LEAD: To the Editor:
To the Editor:
You ask, "Whatever happened to the drug crisis?" ("Which War on Drugs?", editorial, Aug. 31). It is still very much with us. Though the Reagan Administration may have given up on the war, Congress has not. Less than 90 days after the President signed last October's anti-drug-abuse act with fanfare, his 1988 budget proposed drastic cuts in the very programs the bill enacted. Congress is restoring most of that, nearly $1 billion for eradication, enforcement, education, prevention and treatment.
You say attention to the drug crisis has been "eclipsed by AIDS." But acquired immune deficiency syndrome and narcotics abuse are intertwined. The sharing of dirty needles is the second leading cause of AIDS. Sexual partners and newborn children of drug addicts are also at risk.
I was surprised by your limited proposal - methadone maintenance - to fight heroin and the casual manner in which you propose to eliminate counseling and social services for methadone addicts. If one of your goals is to contain crime by putting heroin addicts on methadone, say so.
In advocating further decriminalization of marijuana, you ignore the most recent information available. In a University of Chicago national poll last April, 81 percent said the use of marijuana should not be made legal, while only 16 percent said it should. A September 1986 Gallup Poll showed 67 percent of Americans believed possession of small amounts of marijuana should be a criminal offense. You say 11 states have reduced penalties for possession for personal use, but that was in the 1970's. Last November, Oregon voters rejected, three to one, an initiative to legalize possession and growth of marijuana for personal use.
Decriminalization would suggest that marijuana is not harmful, when research of recent years shows it harmful to the reproductive, cardiovascular and respiratory systems. Sustained use causes extreme lethargy and apathy. Decriminalization would offset recent progress in making young people aware of the risks of marijuana, tobacco and alcohol.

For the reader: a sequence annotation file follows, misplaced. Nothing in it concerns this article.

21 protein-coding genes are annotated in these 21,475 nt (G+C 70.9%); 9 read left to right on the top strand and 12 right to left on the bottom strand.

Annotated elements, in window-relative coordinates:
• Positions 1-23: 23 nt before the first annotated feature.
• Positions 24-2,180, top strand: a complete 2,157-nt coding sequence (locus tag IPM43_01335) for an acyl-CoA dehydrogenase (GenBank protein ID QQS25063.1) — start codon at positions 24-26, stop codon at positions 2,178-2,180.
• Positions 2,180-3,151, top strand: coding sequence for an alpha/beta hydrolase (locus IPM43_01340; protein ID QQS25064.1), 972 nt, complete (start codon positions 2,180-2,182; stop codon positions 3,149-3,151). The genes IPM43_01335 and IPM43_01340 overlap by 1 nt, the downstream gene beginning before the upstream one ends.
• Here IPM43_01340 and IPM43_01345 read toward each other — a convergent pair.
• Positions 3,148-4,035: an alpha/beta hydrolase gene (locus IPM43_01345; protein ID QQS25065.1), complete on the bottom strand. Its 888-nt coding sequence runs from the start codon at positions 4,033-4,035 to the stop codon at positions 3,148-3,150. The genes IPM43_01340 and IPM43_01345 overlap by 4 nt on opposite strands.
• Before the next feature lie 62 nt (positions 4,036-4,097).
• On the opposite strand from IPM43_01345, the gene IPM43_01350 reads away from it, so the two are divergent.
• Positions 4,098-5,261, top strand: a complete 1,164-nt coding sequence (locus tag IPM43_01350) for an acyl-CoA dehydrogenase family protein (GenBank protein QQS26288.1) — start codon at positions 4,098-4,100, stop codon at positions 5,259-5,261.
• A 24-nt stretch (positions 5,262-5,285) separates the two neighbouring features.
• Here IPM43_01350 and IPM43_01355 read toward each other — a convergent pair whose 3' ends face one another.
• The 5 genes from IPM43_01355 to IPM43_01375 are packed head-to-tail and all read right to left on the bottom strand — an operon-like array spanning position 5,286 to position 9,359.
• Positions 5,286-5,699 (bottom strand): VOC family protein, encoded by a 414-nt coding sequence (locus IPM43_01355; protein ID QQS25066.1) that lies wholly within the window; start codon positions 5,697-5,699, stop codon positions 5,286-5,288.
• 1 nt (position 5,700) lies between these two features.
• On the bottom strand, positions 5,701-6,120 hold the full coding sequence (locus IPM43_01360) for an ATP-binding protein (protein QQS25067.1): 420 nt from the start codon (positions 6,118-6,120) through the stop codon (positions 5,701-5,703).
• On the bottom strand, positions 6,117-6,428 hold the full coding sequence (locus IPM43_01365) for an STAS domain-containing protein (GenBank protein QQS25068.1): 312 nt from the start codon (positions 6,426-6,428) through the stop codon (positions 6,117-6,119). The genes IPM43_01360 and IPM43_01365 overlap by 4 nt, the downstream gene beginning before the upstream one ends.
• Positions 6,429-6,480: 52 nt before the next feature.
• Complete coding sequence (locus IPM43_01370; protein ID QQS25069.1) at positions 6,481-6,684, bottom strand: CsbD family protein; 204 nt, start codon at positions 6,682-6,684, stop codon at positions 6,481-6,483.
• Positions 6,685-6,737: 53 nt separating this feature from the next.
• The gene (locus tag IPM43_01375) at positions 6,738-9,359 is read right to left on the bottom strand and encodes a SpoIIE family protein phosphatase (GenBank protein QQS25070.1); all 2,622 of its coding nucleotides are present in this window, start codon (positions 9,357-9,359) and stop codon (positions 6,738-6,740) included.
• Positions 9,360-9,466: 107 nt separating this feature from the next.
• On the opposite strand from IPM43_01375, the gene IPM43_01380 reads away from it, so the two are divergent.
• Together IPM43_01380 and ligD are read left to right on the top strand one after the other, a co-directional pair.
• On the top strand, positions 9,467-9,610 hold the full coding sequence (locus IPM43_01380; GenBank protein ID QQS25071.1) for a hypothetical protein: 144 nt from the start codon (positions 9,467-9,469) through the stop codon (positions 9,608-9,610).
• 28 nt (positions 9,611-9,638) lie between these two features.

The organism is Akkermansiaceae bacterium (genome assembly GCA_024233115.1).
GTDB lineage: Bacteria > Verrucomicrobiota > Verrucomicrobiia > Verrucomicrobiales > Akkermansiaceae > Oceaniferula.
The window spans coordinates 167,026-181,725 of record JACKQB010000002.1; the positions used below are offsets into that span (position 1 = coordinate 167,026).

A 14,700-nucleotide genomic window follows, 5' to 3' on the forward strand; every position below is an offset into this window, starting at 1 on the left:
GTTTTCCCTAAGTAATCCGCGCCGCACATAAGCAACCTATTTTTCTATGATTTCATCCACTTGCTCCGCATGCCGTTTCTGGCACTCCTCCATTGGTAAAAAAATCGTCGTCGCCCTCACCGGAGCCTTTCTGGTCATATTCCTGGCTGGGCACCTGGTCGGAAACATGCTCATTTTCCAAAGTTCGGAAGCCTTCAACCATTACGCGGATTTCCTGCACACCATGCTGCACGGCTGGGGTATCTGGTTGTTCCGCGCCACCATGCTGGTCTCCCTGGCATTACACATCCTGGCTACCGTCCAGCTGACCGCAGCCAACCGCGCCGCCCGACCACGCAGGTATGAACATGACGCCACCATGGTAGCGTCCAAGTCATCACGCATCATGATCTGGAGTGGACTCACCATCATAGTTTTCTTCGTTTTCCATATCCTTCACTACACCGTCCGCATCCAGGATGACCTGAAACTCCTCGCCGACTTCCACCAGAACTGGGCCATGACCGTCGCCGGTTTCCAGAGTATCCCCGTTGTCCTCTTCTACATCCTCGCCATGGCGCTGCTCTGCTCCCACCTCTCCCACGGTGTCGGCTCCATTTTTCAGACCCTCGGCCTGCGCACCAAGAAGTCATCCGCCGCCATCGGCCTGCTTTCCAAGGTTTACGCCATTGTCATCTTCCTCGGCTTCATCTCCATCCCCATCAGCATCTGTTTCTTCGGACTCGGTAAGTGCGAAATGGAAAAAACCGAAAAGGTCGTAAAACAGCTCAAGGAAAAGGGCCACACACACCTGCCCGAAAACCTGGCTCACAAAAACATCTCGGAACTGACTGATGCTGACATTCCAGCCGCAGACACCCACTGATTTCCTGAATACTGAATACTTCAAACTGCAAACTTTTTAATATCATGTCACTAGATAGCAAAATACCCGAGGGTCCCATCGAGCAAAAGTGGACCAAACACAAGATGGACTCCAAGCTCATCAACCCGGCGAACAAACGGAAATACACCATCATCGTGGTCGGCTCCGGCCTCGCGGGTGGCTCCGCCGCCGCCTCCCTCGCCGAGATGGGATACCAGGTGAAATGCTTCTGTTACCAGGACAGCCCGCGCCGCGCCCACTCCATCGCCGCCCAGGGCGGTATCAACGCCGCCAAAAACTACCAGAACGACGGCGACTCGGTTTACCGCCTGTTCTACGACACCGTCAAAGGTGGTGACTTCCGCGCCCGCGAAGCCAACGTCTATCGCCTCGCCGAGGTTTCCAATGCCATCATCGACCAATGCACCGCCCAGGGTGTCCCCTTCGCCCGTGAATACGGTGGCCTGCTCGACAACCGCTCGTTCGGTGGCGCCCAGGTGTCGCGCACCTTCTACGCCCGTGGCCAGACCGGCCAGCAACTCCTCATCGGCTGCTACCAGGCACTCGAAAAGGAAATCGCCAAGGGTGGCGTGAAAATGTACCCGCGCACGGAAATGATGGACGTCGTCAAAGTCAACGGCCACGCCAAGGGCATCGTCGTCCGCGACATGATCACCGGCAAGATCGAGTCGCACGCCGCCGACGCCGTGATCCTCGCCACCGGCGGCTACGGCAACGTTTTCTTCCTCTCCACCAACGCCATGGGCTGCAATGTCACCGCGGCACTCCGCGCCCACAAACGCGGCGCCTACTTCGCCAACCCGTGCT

On cocaine, I agree there is a critical need to reduce the supply at home, but we must also deal with problems abroad. Drug crops have skyrocketed in recent years in drug-producing countries. Yet Attorney General Edwin Meese 3d has said he does not agree with sanctions, and the State Department refuses to use sanctions authorized by Congress.
Illicit narcotics trafficking is a threat to our national security. In any week, far more people in my district are lost to drugs from foreign countries than will probably ever be lost to Communism. Yet drug abuse is not a top priority of the Administration.
For more than five years, the President had a special assistant for drug policy. He worked in the White House and nobody knew who he was. Last year, he resigned without fanfare. He was Carlton Turner. He has been replaced by Donald Ian Macdonald - who also heads the Alcohol, Drug Abuse and Mental Health Administration. That is hardly single-focus leadership on the drug problem. The Attorney General, designated by the President to be in charge of the Administration's drug policy, obviously has many other responsibilities and problems.
Congressional efforts to create a "drug czar" stem from frustration with the President's failure to appoint a full-time, high-level coordinator of Federal drug policy who will have the full backing and respect of the President, Congress and the people. We must have a comprehensive national drug policy - eradication abroad, interdiction at our borders, enforcement on our streets, education in our schools, prevention and treatment at home.
CHARLES B. RANGEL
Chairman, House Select Committee
on Narcotics Abuse and Control
Washington, Sept. 14, 1987